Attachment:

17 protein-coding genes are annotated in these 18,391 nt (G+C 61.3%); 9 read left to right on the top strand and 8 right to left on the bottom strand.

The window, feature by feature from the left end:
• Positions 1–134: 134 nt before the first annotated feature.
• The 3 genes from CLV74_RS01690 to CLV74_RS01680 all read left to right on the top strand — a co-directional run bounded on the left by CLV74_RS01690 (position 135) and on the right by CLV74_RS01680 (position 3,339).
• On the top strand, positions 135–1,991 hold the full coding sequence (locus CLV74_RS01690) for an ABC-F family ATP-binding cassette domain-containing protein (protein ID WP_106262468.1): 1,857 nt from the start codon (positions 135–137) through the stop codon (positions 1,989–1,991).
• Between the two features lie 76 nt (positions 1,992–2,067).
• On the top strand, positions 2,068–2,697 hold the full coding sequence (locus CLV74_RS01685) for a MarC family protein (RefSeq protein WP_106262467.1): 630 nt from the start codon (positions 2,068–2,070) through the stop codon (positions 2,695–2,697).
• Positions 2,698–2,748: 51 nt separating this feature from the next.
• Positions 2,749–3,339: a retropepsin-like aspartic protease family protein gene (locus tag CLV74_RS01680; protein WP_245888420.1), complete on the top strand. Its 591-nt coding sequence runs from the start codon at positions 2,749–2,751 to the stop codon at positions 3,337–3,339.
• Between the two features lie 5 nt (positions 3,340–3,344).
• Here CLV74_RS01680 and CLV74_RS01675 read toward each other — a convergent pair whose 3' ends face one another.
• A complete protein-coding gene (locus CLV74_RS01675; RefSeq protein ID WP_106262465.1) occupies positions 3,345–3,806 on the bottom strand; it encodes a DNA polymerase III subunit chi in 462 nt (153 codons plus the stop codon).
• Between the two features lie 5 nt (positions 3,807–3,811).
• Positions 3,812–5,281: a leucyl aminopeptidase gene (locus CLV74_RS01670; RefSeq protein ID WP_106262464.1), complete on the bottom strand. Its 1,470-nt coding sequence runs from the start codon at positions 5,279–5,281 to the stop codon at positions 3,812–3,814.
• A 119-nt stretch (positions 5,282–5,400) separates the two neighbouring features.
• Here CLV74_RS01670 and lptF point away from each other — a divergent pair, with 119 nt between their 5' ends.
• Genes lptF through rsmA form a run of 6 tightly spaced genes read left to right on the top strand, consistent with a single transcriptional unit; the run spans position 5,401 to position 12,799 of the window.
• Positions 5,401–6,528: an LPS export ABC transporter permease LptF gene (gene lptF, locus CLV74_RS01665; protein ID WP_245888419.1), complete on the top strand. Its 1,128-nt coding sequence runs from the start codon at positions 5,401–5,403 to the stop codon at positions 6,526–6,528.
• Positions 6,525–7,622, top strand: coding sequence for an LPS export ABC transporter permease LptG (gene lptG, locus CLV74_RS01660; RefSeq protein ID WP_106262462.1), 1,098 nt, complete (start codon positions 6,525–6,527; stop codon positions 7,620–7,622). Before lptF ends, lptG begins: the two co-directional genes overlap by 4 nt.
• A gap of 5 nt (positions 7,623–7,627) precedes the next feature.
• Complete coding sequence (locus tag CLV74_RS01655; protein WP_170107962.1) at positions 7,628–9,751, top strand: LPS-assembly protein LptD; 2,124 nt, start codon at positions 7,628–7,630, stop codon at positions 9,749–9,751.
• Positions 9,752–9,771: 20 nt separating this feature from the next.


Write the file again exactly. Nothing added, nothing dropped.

17 protein-coding genes are annotated in these 18,391 nt (G+C 61.3%); 9 read left to right on the top strand and 8 right to left on the bottom strand.

The window, feature by feature from the left end:
• Positions 1–134: 134 nt before the first annotated feature.
• The 3 genes from CLV74_RS01690 to CLV74_RS01680 all read left to right on the top strand — a co-directional run bounded on the left by CLV74_RS01690 (position 135) and on the right by CLV74_RS01680 (position 3,339).
• On the top strand, positions 135–1,991 hold the full coding sequence (locus CLV74_RS01690) for an ABC-F family ATP-binding cassette domain-containing protein (protein ID WP_106262468.1): 1,857 nt from the start codon (positions 135–137) through the stop codon (positions 1,989–1,991).
• Between the two features lie 76 nt (positions 1,992–2,067).
• On the top strand, positions 2,068–2,697 hold the full coding sequence (locus CLV74_RS01685) for a MarC family protein (RefSeq protein WP_106262467.1): 630 nt from the start codon (positions 2,068–2,070) through the stop codon (positions 2,695–2,697).
• Positions 2,698–2,748: 51 nt separating this feature from the next.
• Positions 2,749–3,339: a retropepsin-like aspartic protease family protein gene (locus tag CLV74_RS01680; protein WP_245888420.1), complete on the top strand. Its 591-nt coding sequence runs from the start codon at positions 2,749–2,751 to the stop codon at positions 3,337–3,339.
• Between the two features lie 5 nt (positions 3,340–3,344).
• Here CLV74_RS01680 and CLV74_RS01675 read toward each other — a convergent pair whose 3' ends face one another.
• A complete protein-coding gene (locus CLV74_RS01675; RefSeq protein ID WP_106262465.1) occupies positions 3,345–3,806 on the bottom strand; it encodes a DNA polymerase III subunit chi in 462 nt (153 codons plus the stop codon).
• Between the two features lie 5 nt (positions 3,807–3,811).
• Positions 3,812–5,281: a leucyl aminopeptidase gene (locus CLV74_RS01670; RefSeq protein ID WP_106262464.1), complete on the bottom strand. Its 1,470-nt coding sequence runs from the start codon at positions 5,279–5,281 to the stop codon at positions 3,812–3,814.
• A 119-nt stretch (positions 5,282–5,400) separates the two neighbouring features.
• Here CLV74_RS01670 and lptF point away from each other — a divergent pair, with 119 nt between their 5' ends.
• Genes lptF through rsmA form a run of 6 tightly spaced genes read left to right on the top strand, consistent with a single transcriptional unit; the run spans position 5,401 to position 12,799 of the window.
• Positions 5,401–6,528: an LPS export ABC transporter permease LptF gene (gene lptF, locus CLV74_RS01665; protein ID WP_245888419.1), complete on the top strand. Its 1,128-nt coding sequence runs from the start codon at positions 5,401–5,403 to the stop codon at positions 6,526–6,528.
• Positions 6,525–7,622, top strand: coding sequence for an LPS export ABC transporter permease LptG (gene lptG, locus CLV74_RS01660; RefSeq protein ID WP_106262462.1), 1,098 nt, complete (start codon positions 6,525–6,527; stop codon positions 7,620–7,622). Before lptF ends, lptG begins: the two co-directional genes overlap by 4 nt.
• A gap of 5 nt (positions 7,623–7,627) precedes the next feature.
• Complete coding sequence (locus tag CLV74_RS01655; protein WP_170107962.1) at positions 7,628–9,751, top strand: LPS-assembly protein LptD; 2,124 nt, start codon at positions 7,628–7,630, stop codon at positions 9,749–9,751.
• Positions 9,752–9,771: 20 nt separating this feature from the next.